place, and of equal dimensions with the body, or the fancies of that
worthy philosopher Jaimani, who, conceiving soul and mind and matter
to be things purely synonymous, asserts outwardly and writes in his
books that the brain is the organ of the mind which is acted upon by
the immortal soul, but who inwardly and verily believes that the brain
is the mind, and consequently that the brain is the soul or spirit or
whatever you please to call it; in fact, that soul is a natural
faculty of the body. A pretty doctrine, indeed, for a Brahman to hold.
You might as well agree with me at once that the soul of man resides,
when at home, either in a vein in the breast, or in the pit of his
stomach, or that half of it is in a man's brain and the other or
reasoning half is in his heart, an organ of his body."
"What has all this string of words to do with the matter, Vampire?"
asked Raja Vikram angrily.
"Only," said the demon laughing, "that in my opinion, as opposed
to the Shastras and to Raja Vikram, that the beautiful Unmadini
belonged, not to the head part but to the body part. Because the
latter has an immortal soul in the pit of its stomach, whereas the
former is a box of bone, more or less thick, and contains brains
which are of much the same consistence as those of a calf."
"Villain!" exclaimed the Raja, "does not the soul or conscious life
enter the body through the sagittal suture and lodge in the brain,
thence to contemplate, through the same opening, the divine
"I must, however, bid you farewell for the moment, O warrior king,
Sakadhipati-Vikramadityal[FN#165]! I feel a sudden and ardent desire
to change this cramped position for one more natural to me."
The warrior monarch had so far committed himself that he could not
prevent the Vampire from flitting. But he lost no more time in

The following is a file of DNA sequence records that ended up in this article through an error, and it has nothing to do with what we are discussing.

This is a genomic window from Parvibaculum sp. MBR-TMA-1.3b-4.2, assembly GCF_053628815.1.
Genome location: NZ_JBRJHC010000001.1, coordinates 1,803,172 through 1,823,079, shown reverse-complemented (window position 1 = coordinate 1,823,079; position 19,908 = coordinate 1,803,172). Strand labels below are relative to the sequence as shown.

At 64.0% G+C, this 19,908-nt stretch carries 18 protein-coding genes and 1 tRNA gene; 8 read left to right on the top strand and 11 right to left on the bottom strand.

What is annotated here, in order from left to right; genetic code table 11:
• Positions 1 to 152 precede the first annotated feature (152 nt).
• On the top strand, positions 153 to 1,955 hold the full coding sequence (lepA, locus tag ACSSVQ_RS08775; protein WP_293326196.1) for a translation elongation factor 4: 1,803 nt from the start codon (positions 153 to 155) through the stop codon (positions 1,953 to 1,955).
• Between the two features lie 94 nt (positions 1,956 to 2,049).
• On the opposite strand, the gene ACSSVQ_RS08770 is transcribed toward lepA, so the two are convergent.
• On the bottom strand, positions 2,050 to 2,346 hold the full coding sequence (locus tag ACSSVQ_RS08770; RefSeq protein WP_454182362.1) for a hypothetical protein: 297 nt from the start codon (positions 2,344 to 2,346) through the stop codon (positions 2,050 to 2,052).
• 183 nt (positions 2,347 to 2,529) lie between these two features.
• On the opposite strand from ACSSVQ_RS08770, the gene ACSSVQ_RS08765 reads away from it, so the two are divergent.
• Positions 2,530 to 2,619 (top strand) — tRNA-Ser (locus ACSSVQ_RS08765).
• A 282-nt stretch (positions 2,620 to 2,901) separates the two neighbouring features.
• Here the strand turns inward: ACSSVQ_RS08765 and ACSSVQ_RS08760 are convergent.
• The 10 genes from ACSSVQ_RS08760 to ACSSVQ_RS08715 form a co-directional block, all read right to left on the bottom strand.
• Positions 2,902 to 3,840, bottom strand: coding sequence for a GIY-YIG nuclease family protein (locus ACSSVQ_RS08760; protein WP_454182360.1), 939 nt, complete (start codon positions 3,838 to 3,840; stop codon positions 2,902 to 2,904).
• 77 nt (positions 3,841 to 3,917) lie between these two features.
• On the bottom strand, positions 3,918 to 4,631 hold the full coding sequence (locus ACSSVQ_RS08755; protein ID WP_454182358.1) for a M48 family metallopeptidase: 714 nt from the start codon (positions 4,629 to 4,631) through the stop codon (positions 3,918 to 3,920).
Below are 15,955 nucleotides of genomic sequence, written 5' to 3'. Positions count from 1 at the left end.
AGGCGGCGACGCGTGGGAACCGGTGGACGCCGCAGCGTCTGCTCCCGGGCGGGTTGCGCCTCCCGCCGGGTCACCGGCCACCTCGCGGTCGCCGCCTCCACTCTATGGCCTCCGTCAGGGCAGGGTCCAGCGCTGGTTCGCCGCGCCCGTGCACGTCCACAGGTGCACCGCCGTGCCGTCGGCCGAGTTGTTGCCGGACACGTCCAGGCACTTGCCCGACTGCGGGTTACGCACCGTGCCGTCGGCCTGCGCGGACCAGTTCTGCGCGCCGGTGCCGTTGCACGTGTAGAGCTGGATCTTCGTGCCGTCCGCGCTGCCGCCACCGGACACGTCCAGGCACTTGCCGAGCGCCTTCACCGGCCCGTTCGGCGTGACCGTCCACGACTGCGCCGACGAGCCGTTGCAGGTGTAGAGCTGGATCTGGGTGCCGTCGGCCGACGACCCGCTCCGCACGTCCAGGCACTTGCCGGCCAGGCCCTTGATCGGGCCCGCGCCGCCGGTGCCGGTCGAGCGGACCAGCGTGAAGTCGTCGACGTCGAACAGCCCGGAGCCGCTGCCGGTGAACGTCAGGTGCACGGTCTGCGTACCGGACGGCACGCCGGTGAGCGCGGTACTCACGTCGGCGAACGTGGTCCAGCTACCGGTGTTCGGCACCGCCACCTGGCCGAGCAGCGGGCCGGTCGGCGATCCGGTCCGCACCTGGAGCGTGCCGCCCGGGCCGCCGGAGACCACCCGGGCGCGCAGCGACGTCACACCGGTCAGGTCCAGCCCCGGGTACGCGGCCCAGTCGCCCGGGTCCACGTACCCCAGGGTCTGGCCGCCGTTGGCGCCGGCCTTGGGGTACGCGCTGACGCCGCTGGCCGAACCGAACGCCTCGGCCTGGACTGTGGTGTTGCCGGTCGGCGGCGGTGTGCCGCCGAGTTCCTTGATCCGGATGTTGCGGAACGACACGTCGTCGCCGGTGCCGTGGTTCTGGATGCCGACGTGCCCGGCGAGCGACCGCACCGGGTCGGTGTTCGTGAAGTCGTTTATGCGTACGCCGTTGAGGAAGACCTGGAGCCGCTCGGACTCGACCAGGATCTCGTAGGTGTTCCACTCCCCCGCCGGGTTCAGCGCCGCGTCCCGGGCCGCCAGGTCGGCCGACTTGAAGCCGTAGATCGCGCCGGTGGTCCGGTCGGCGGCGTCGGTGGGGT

following him than a grain of mustard, in its fall, stays on a cow's
horn. And when he had thrown him over his shoulder, the king desired
him of his own accord to begin a new tale.
"O my left eyelid flutters," exclaimed the Baital in despair, "my
heart throbs, my sight is dim: surely now beginneth the end. It is as
Vidhata hath written on my forehead—how can it be otherwise[FN#166]?
Still listen, O mighty Raja, whilst I recount to you a true story, and
Saraswati[FN#167] sit on my tongue."
[FN#153] Because stained with the powder of Mhendi, or the
Lawsonia inermis shrub.
[FN#154] Kansa's son: so called because the god Shiva, when struck
by his shafts, destroyed him with a fiery glance.
[FN#155] "Great Brahman"; used contemptuously to priests who
officiate for servile men. Brahmans lose their honour by the
following things: By becoming servants to the king; by pursuing any
secular business; by acting priests to Shudras (serviles); by
officiating as priests for a whole village; and by neglecting any part
of the three daily services. Many violate these rules; yet to kill a
Brahman is still one of the five great Hindu sins. In the present age
of the world, the Brahman may not accept a gift of cows or of gold; of
course he despises the law. As regards monkey worship, a certain Rajah
of Nadiya is said to have expended œ10,000 in marrying two monkeys
with all the parade and splendour of the Hindu rite.
[FN#156] The celebrated Gayatri, the Moslem Kalmah.
[FN#157] Kama again.
[FN#158] From "Man," to think; primarily meaning, what makes man
[FN#159] The Cirrhadae of classical writers.
[FN#160] The Hindu Pluto; also called the Just King.
[FN#161] Yama judges the dead. whose souls go to him in four
hours and forty minutes; therefore a corpse cannot be burned till
after that time. His residence is Yamalaya. and it is on the south
side of the earth; down South, as we say. (I, Sam. xxv. 1, and xxx.
15). The Hebrews, like the Hindus, held the northern parts of the
world to be higher than the southern. Hindus often joke a man who is
seen walking in that direction, and ask him where he is going.
[FN#162] The "Ganges," in heaven called Mandakini. I have no idea
why we still adhere to our venerable corruption of the word.
[FN#163] The fabulous mountain supposed by Hindu geographers to
occupy the centre of the universe.
[FN#164] The all-bestowing tree in Indra's Paradise which grants
everything asked of it. It is the Tuba of Al-Islam and is not unknown
to the Apocryphal New Testament.
[FN#165] "Vikramaditya, Lord of the Saka." This is prevoyance on
the part of the Vampire; the king had not acquired the title.
[FN#166] On the sixth day after the child's birth, the god Vidhata
writes all its fate upon its forehead. The Moslems have a similar
idea, and probably it passed to the Hindus.
[FN#167] Goddess of eloquence. "The waters of the Saraswati " is
the classical Hindu phrase for the mirage.
THE VAMPIRE'S TENTH STORY.
Of the Marvellous Delicacy of Three Queens.